The Garden of Invention: Luther Burbank and the Business of Breeding Plants by Jane S. Smith
The Garden of Invention is a semi-biographical tale of Luther Burbank and his involvement of fruit and vegetable invention and production from the late 1870s to the 1930’s. Burbank, best known for his invention of the Russet Potato (the hallmark of McDonald’s fries around the world) has been an instrumental figure in the history and evolution of food production since his first interest in the field in the 1860s. He first discovered his passion for food science when he happened across a less known Charles Darwin title “Variation of Animals and Plants Under Domestication” at his local library.
Starting first in the East Coast, Burbank eventually moved West to Northern California. It was after this move when he really began to explore and experiment with food variations. His first creation was in 1873 – The Burbank Potato. He later went on to invent: Paradox Walnut (1893), Burbank Rose (1899), Burbank Crimson California Poppy (1904) and Elephant Garlic (1919) just to name a few. He’s had a profound effect on the food that we eat. I never gave the concept for food invention much thought before reading this book. Learning about the science, the passion and the curiosities that go into this field of agriculture is quite fascinating.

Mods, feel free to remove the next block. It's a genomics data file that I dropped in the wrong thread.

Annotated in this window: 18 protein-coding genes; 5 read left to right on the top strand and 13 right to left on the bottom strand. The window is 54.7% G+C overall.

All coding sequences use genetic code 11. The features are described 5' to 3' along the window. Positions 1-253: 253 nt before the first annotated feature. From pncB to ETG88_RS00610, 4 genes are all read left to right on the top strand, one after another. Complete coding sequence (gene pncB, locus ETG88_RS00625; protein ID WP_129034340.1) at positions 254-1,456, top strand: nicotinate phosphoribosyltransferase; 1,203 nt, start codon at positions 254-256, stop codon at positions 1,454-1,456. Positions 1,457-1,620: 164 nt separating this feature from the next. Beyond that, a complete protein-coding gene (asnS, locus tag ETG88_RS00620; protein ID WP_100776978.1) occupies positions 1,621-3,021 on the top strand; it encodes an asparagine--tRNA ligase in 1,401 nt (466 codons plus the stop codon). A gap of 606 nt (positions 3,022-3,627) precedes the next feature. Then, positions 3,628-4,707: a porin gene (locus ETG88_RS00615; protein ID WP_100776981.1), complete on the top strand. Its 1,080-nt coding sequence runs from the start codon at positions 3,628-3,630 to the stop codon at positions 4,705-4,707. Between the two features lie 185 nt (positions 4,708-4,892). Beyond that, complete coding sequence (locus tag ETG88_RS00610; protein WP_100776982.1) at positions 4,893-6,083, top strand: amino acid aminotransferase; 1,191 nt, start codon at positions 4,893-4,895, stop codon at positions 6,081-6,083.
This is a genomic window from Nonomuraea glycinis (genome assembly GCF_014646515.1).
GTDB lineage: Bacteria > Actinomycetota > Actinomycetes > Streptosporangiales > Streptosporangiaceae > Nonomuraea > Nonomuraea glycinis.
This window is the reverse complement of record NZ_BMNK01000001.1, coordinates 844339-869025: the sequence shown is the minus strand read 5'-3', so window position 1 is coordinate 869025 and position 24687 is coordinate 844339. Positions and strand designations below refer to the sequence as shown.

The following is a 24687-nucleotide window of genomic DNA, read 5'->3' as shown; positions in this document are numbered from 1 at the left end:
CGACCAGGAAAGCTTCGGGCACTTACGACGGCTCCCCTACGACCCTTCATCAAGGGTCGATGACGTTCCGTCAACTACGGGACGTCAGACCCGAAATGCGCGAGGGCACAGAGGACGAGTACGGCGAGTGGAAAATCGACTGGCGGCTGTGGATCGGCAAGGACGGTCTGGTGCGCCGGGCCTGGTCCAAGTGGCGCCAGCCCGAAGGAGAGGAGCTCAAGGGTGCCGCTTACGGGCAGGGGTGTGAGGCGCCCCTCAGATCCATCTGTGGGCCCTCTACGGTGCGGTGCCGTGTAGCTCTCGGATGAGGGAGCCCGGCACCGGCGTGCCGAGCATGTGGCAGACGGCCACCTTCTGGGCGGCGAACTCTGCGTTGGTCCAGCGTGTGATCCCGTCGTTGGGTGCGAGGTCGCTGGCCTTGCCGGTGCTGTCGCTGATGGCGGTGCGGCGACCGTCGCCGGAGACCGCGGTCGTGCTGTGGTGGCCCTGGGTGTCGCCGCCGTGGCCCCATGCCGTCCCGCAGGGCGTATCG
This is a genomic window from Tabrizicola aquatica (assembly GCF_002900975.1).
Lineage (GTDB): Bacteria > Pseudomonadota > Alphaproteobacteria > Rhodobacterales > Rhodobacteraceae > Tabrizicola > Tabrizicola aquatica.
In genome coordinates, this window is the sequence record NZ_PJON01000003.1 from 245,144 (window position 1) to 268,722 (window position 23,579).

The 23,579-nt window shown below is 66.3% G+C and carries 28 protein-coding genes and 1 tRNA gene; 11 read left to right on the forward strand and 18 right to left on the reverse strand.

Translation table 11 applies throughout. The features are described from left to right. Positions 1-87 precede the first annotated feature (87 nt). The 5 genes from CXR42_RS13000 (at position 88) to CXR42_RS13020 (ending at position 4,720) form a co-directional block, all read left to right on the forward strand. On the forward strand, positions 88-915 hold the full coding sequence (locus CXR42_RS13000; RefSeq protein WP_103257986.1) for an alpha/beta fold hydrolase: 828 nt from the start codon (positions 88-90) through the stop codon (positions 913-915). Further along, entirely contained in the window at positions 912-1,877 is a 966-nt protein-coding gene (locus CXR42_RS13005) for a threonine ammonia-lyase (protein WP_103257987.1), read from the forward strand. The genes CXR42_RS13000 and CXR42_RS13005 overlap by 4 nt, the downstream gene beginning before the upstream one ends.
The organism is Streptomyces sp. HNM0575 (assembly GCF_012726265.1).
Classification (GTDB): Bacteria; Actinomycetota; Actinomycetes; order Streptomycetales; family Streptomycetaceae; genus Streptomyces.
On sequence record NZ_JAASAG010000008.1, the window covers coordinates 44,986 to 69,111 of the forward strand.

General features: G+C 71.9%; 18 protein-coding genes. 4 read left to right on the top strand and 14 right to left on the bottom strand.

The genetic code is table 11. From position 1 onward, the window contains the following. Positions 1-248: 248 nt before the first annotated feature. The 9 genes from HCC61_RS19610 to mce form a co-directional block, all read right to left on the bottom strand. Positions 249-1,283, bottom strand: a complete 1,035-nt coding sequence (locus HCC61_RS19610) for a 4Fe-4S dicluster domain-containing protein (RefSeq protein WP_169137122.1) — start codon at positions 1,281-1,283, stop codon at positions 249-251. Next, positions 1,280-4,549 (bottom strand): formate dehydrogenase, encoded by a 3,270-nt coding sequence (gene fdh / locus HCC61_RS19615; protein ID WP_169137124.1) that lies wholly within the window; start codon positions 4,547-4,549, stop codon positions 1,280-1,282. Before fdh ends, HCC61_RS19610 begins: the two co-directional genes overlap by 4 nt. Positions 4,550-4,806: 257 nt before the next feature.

Although the subject matter might come across as dull, I found the book to be really interesting, enough to get me out of my 5 week reading slump. Luther Burbank is an interesting figure in history. A quiet man, gardening to his heart’s content, inventing dozens of fruits, vegetables and flowers in his lifetime. I think this book will be a fan favorite of farmer’s market vendors, and anyone really interested in the history of food science in the years between the Civil War and the Great Depression. I also love that a large chunk of it takes place in Northern California. Jane Smith has a very easy and relaxed pace in her writing. She includes tidbits about other major historical figures at the time to give the reader a better concept of the world during Burbank’s life. Overall, I found the book to be informational without being dry. A very difficult feat to accomplish.